u=(V cos α cos β)cos θ+(V sin α cos β)sin θ

v=V sin β

w=(V sin α cos β)cos θ−(V cos α cos β)sin θ.
6. The method of claim 4 wherein the non-dimensional ratio of velocities is calculated using the formulas:
w 1 w 1 w 1 2 + w 2 2 v 1 v 1 v 1 2 + v 2 2 ,
wherein the subscripts represent readings from different sensors.
Description
RIGHTS OF THE GOVERNMENT

The invention described herein may be manufactured and used by or for the Government of the United States for all governmental purposes without the payment of any royalty.

BACKGROUND OF THE INVENTION

The invention relates to a close formation flight positioning system using air data measurements. Military aircraft fly in formation for a variety of reasons. In some of these formations, the aircraft are sufficiently close to one another that the trailing wake from the lead aircraft affects the aerodynamic characteristics of the follower aircraft. This situation is commonly termed “close formation flight”. One example of close formation flight is aerial refueling, where a receiver aircraft flies behind and below a tanker aircraft. Close formation flight can also be used for drag reduction, with follower aircraft flying in the beneficial upwash generated by the leaders, as is common in migratory birds.

It is very difficult for pilots to maintain the proper position for long intervals of close formation flight due to the high pilot workload. To rectify this, some sort of automatic positioning system is desirable. Such a system must be able to determine the relative locations of the aircraft to a high degree of accuracy (within feet), to avoid the possibility of a collision. Unmanned aircraft in close formation flight also require such a system.

The present invention uses two or more air data sensors on the follower aircraft, located several feet from one another in either the lateral or vertical direction. The air data sensors must be of the type that can measure the impact pressure (and resultant horizontal velocity), the angle of attack, and the angle of sideslip, such as the system disclosed by Hagen (U.S. Pat. No. 4,836,019). These measurements can be converted to horizontal, vertical and lateral velocity components.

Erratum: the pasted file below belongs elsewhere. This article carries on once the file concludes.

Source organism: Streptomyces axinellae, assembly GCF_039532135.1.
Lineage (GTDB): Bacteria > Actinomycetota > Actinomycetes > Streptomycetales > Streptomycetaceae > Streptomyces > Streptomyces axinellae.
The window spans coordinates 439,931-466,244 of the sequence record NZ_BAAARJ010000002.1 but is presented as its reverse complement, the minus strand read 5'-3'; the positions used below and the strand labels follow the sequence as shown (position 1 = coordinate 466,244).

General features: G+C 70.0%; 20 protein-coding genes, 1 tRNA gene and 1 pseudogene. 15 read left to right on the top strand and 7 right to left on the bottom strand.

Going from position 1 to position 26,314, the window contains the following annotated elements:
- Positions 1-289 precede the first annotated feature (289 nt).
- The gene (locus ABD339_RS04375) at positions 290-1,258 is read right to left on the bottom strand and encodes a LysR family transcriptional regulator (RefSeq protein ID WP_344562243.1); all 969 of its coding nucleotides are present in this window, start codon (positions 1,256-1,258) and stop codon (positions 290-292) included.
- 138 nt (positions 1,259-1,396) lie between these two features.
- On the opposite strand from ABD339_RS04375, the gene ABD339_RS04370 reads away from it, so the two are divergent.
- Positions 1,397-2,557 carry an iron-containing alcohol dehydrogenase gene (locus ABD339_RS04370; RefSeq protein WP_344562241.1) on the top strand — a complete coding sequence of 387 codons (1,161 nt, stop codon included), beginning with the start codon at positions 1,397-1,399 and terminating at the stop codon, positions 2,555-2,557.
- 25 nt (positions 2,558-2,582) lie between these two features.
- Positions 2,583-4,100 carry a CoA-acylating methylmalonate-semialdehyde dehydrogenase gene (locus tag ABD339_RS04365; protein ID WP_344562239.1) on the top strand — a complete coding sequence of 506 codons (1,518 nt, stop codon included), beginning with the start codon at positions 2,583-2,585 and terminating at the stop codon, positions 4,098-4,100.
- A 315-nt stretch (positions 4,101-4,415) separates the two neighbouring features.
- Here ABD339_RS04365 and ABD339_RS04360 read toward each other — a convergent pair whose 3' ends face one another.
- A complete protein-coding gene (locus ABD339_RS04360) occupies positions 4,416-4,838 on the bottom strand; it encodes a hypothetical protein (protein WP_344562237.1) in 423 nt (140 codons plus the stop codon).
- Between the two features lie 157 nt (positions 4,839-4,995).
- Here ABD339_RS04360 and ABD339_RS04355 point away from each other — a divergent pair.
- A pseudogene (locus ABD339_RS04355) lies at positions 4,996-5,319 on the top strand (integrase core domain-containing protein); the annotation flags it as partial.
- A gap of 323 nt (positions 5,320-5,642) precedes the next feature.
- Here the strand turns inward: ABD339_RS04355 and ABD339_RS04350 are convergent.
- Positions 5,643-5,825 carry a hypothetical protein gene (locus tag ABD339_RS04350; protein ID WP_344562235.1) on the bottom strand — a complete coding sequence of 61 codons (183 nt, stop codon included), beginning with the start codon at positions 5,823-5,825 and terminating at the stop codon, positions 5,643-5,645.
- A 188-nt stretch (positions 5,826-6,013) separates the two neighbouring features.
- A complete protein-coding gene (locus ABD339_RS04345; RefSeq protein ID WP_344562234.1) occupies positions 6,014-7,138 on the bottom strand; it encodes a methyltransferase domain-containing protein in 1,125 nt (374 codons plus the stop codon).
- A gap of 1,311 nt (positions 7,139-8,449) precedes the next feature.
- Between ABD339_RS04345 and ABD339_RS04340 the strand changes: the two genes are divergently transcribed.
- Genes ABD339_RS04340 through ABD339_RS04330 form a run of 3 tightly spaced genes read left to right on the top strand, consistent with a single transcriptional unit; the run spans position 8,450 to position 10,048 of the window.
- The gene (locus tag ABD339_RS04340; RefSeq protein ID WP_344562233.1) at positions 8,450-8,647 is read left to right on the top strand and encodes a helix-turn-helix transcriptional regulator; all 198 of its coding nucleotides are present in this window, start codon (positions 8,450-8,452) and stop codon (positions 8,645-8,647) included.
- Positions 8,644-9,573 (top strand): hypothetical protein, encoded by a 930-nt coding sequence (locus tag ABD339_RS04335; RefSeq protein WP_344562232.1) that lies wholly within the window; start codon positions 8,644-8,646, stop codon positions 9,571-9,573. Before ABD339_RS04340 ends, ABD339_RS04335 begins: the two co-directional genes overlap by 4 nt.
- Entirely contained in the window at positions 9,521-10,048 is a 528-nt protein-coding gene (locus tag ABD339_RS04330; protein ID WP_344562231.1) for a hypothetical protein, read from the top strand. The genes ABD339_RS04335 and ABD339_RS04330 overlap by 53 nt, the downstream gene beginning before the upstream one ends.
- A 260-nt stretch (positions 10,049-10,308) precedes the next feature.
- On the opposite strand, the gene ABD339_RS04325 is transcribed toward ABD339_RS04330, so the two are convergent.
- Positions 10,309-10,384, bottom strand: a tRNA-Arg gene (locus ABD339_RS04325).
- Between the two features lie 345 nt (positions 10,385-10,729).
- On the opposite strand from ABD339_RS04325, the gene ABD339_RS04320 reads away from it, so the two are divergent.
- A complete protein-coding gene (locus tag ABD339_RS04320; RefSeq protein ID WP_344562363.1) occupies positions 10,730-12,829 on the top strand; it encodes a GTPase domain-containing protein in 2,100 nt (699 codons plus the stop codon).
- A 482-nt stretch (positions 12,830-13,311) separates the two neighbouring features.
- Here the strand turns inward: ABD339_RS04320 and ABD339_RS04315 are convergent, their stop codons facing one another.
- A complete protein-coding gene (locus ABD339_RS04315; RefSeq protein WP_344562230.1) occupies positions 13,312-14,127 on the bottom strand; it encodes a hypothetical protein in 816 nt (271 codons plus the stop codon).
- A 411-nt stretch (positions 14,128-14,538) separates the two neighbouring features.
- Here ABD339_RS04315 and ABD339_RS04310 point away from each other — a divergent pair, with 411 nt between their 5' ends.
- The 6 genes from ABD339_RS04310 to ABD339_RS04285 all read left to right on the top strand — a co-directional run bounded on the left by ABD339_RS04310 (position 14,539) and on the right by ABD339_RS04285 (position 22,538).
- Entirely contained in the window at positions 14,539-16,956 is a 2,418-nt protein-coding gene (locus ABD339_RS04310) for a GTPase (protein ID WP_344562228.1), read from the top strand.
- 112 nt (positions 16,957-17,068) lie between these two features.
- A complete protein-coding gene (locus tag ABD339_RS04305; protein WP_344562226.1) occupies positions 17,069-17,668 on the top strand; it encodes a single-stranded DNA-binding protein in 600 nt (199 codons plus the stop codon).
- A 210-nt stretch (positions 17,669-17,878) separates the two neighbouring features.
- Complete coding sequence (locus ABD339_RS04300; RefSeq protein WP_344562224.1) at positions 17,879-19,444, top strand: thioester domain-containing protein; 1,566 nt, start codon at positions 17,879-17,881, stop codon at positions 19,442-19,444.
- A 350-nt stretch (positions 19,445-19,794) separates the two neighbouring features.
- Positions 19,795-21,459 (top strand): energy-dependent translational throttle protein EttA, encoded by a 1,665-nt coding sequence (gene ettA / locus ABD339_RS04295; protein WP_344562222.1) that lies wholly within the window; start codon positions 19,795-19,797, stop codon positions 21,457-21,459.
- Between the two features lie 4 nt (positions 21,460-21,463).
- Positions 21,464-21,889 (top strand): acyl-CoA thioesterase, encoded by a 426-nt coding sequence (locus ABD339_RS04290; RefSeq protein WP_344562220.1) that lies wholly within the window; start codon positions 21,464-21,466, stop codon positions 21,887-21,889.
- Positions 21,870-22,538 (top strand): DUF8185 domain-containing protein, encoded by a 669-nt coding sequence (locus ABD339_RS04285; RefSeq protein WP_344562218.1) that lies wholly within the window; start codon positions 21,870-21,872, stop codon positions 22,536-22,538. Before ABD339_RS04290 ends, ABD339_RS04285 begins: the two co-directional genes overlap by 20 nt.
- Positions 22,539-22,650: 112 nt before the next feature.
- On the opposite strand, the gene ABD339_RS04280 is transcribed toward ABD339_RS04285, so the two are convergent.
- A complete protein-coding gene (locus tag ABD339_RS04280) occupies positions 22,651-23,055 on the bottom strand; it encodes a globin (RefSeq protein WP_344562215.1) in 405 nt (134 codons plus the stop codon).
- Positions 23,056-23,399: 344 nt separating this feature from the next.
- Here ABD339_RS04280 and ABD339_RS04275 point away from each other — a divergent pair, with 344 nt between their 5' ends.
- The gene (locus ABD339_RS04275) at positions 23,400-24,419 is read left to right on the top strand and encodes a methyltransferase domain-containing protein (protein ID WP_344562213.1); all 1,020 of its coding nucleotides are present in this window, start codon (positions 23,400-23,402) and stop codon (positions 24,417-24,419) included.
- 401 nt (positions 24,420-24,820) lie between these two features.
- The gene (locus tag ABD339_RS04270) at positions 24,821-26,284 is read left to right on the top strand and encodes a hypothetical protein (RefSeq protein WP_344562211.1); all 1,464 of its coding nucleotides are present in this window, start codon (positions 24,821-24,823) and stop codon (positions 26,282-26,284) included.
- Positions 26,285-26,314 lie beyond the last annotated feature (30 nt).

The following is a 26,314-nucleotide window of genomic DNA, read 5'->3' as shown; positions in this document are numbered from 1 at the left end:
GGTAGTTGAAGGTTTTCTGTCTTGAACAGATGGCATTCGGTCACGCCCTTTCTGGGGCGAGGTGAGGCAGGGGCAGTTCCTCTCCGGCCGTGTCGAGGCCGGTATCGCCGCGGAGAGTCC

The wake vortex system of the lead aircraft generates horizontal, vertical and lateral induced velocities that vary with horizontal, vertical and lateral position from the wing. By comparing the velocity component measurements from the sensors of the follower aircraft, using the known distance between the sensors on the follower aircraft and the wing span of the lead aircraft, the distance from the follower aircraft to the lead aircraft can be determined. If the conditions of the lead aircraft (weight, speed and altitude) are known, then two sensors on the follower aircraft will be sufficient to determine the relative positions. If the conditions of the lead aircraft are not known, then three sensors on the follower aircraft will be sufficient to determine the relative positions.

There are various means for determining relative position of aircraft in a formation, each of which has disadvantages.

U.S. Pat. No. 4,763,861, Microwave Rendezvous System for Aerial Refueling, issued to Newman, discloses a system that transmits microwave signals from the lead aircraft (tanker) to the follower aircraft, which processes these signals to determine the relative position. This system requires equipment to be installed on all of the aircraft in the formation, and is thus not a completely self contained system.

U.S. Pat. No. 5,904,729, Automatic Director Light System for Aerial Refueling Operations, issued to Rizicka, discloses a system that uses a 3-D camera on a follower aircraft which in combination with stored 3-D images of the lead aircraft and a data processor, determines the position of the lead aircraft relative to the follower aircraft. This system cannot be used if the aircraft are in clouds or if the field of view of the camera is blinded by the sun, so it is not an all weather system.